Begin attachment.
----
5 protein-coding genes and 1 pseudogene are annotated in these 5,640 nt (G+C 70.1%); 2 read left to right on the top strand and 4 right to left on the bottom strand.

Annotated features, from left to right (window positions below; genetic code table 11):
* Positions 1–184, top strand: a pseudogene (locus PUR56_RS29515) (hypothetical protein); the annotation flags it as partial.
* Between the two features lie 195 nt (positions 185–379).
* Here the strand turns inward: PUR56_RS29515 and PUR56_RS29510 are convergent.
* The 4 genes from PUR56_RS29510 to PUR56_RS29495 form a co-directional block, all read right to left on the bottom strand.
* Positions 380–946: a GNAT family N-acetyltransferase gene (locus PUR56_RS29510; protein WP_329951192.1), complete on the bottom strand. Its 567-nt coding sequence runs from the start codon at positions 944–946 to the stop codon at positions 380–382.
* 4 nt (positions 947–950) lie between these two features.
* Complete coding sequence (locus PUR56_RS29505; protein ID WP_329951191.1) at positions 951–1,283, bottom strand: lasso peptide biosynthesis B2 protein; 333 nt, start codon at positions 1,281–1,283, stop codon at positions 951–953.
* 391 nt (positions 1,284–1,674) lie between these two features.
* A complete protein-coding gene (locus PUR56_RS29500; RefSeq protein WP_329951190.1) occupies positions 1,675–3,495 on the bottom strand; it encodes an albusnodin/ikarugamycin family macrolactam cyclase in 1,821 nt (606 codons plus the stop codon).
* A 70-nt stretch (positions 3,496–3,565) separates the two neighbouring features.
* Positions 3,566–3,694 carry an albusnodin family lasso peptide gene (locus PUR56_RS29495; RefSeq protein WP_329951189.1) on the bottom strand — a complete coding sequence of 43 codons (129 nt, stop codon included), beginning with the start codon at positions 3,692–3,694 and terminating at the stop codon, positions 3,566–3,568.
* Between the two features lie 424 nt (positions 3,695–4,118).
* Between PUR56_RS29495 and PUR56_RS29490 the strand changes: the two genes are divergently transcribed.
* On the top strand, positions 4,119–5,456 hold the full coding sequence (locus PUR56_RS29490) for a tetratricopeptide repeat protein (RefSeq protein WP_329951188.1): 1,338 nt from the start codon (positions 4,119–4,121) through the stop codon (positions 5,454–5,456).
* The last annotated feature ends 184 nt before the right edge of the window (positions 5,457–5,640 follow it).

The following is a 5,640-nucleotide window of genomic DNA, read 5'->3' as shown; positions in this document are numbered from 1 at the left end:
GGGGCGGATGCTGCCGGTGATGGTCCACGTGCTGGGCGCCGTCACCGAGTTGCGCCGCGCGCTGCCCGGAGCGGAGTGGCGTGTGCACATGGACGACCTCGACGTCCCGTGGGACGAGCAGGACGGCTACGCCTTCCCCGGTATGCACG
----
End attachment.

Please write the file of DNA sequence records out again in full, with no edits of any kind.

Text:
5 protein-coding genes and 1 pseudogene are annotated in these 5,640 nt (G+C 70.1%); 2 read left to right on the top strand and 4 right to left on the bottom strand.

Annotated features, from left to right (window positions below; genetic code table 11):
* Positions 1–184, top strand: a pseudogene (locus PUR56_RS29515) (hypothetical protein); the annotation flags it as partial.
* Between the two features lie 195 nt (positions 185–379).
* Here the strand turns inward: PUR56_RS29515 and PUR56_RS29510 are convergent.
* The 4 genes from PUR56_RS29510 to PUR56_RS29495 form a co-directional block, all read right to left on the bottom strand.
* Positions 380–946: a GNAT family N-acetyltransferase gene (locus PUR56_RS29510; protein WP_329951192.1), complete on the bottom strand. Its 567-nt coding sequence runs from the start codon at positions 944–946 to the stop codon at positions 380–382.
* 4 nt (positions 947–950) lie between these two features.
* Complete coding sequence (locus PUR56_RS29505; protein ID WP_329951191.1) at positions 951–1,283, bottom strand: lasso peptide biosynthesis B2 protein; 333 nt, start codon at positions 1,281–1,283, stop codon at positions 951–953.
* 391 nt (positions 1,284–1,674) lie between these two features.
* A complete protein-coding gene (locus PUR56_RS29500; RefSeq protein WP_329951190.1) occupies positions 1,675–3,495 on the bottom strand; it encodes an albusnodin/ikarugamycin family macrolactam cyclase in 1,821 nt (606 codons plus the stop codon).
* A 70-nt stretch (positions 3,496–3,565) separates the two neighbouring features.
* Positions 3,566–3,694 carry an albusnodin family lasso peptide gene (locus PUR56_RS29495; RefSeq protein WP_329951189.1) on the bottom strand — a complete coding sequence of 43 codons (129 nt, stop codon included), beginning with the start codon at positions 3,692–3,694 and terminating at the stop codon, positions 3,566–3,568.
* Between the two features lie 424 nt (positions 3,695–4,118).
* Between PUR56_RS29495 and PUR56_RS29490 the strand changes: the two genes are divergently transcribed.
* On the top strand, positions 4,119–5,456 hold the full coding sequence (locus PUR56_RS29490) for a tetratricopeptide repeat protein (RefSeq protein WP_329951188.1): 1,338 nt from the start codon (positions 4,119–4,121) through the stop codon (positions 5,454–5,456).
* The last annotated feature ends 184 nt before the right edge of the window (positions 5,457–5,640 follow it).

The following is a 5,640-nucleotide window of genomic DNA, read 5'->3' as shown; positions in this document are numbered from 1 at the left end:
GGGGCGGATGCTGCCGGTGATGGTCCACGTGCTGGGCGCCGTCACCGAGTTGCGCCGCGCGCTGCCCGGAGCGGAGTGGCGTGTGCACATGGACGACCTCGACGTCCCGTGGGACGAGCAGGACGGCTACGCCTTCCCCGGTATGCACG